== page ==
Transportation in the Valley

I have always had a fascination with the history of transportation. The Schuylkill River provides plenty of that for me.All along the section of the valley I plan to photograph is the remains of the Schuylkill Navigation Company. The Schuylkill Navigation Company used a series of dams to create navigable portions of river and canals that they called reaches. The Oaks reach is mostly still in tact with Lock 60 still able to function (after the Schuylkill Canal Association restored it to original condition). Several dams have been destroyed, while others like Norristown and Black Rock still exist. I know of one lock that sits abandoned near Valley Forge that was once the locks for Catfish Dam, now long gone. If it isn’t too difficult of a hike to get to it, I may take some pictures for this project. I have also discovered the remains of some old canal aqueducts in the Birdsboro area. Aqueducts on canals where used to carry the canal and towpath across other bodies of water. They pretty much are bridges for the canal. While photographing this project I plan to seek out as many canal ruins as I can.

Another major form of transportation in the valley, even today, is the railroad.

Both the Reading and Pennsylvania railroads built lines in the Schuylkill valley. The Pennsylvania’s Schuylkill Valley Branch is pretty much long gone these days, preserved for the most part as the Schuylkill River Trail. But the trail doesn’t follow the line 100 percent. In some parts it is still active branch lines for modern day Norfolk Southern. Others it sits unused with trees and weeds growing between its rails. In one instance the right of way is now the home of US422.

The Pennsylvania line was abandoned mainly for redundancy. In the late seventies, railroads where not doing well and both the Reading (whose mainline was on the opposite side of the Schuylkill from the Pennsylvania line) and the Pennsy (a nickname for the Pennsylvania Railroad) were merged into one company. Since the Reading had a mainline in the valley, the Pennsy (since it went to the same place) was abandoned.

The Reading line today is controlled by Norfolk Southern as their Harrisburg Line. The route through the portion of the valley I plan to cover in this book features the oldest still in operation railway tunnel in the US, Black Rock Tunnel. I have hiked out to this tunnel several times and you can bet some pictures of it will make it into my book. I will also attempt to get permission from NS to photograph the yards in King of Prussia and Pottstown. Also along the Reading line are multiple train stations. Some of them are now private business which would require my permission to photograph, but within the boundaries of Valley Forge are two stations that have a good chance of being in the book. You can see one of the stations in the video above.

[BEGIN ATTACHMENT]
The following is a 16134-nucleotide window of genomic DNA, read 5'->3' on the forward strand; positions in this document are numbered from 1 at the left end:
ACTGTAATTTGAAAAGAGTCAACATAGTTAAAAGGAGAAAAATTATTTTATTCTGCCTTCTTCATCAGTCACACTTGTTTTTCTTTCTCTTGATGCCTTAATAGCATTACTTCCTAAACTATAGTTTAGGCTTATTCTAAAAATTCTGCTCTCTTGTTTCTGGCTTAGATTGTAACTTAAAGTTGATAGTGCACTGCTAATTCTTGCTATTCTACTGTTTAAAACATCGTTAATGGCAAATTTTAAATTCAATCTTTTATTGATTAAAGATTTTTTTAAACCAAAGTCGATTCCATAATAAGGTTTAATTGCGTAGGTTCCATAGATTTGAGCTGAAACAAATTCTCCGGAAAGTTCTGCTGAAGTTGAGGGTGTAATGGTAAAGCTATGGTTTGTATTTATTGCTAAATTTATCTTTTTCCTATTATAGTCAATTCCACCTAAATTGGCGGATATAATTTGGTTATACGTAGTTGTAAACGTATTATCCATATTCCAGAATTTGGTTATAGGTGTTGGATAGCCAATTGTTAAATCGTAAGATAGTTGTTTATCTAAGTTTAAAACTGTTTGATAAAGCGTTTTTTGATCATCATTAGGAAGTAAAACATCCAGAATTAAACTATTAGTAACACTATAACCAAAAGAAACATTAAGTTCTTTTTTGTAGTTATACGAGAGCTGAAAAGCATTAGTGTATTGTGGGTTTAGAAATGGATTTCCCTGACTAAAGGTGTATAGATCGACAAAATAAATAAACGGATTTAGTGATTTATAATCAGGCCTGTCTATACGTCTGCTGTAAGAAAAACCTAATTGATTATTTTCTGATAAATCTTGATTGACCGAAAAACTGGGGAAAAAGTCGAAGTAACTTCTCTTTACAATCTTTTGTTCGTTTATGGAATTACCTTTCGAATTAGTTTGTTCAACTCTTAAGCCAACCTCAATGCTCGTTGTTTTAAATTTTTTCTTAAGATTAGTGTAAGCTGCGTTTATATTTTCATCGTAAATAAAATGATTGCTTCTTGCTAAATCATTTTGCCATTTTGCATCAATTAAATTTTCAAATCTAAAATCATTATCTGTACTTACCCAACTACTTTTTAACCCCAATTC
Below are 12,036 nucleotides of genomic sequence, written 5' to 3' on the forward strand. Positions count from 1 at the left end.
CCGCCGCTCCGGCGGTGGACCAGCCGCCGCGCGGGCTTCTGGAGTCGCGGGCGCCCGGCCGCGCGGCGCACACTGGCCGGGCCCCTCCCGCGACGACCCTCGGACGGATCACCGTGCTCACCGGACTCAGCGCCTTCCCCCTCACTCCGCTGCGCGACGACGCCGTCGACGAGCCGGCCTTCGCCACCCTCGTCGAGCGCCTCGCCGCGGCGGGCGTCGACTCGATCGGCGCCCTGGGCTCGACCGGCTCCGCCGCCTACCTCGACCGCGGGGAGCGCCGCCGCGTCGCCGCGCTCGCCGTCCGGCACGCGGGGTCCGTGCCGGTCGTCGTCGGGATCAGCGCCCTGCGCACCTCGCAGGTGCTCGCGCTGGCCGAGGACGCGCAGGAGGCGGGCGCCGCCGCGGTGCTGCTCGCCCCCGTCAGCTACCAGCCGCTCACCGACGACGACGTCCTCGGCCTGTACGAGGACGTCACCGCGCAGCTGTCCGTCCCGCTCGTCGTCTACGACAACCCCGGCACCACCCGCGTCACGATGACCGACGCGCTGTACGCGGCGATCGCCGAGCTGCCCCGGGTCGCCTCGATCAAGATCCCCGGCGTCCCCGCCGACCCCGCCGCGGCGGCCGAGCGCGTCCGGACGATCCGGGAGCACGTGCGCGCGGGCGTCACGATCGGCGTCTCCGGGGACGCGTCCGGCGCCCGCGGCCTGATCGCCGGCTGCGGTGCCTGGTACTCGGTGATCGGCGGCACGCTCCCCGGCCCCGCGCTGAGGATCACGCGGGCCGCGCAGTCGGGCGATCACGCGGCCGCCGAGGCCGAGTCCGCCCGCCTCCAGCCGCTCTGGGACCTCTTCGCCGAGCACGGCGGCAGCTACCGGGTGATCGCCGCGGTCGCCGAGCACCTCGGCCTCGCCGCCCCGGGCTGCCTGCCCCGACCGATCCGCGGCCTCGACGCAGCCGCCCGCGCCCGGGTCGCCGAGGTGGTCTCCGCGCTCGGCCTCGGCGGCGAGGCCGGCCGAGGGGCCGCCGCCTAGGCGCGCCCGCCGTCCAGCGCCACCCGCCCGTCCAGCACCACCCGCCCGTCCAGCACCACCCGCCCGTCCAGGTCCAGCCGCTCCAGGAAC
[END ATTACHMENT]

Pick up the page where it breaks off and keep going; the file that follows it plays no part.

As always I want to thank all of you who have made a pledge so far. I am getting nervous now considering I am down to the last three days and have only raised 5% of my goal. PLEASE PLEASE PLEASE, help spread the word to anyone who might be interested in this book. Send them to http://www.blueberryarts.com/project/ It is a direct link to the projects homepage.

And if you haven’t made a contribution yet, what are you waiting for? Well? There is only three days left, now is the time to contribute. Thank you!

This entry was posted in News, Schuylkill Valley and tagged Abrams, Aqueduct, Art, black and white, boat, Canal, lock, Norfolk Southern, Pennsylvania, Photography, Pottstown, rail, railway, Reading, river, Trains, Valley Forge. Bookmark the permalink.

Leave a Reply

Your email address will not be published. Required fields are marked *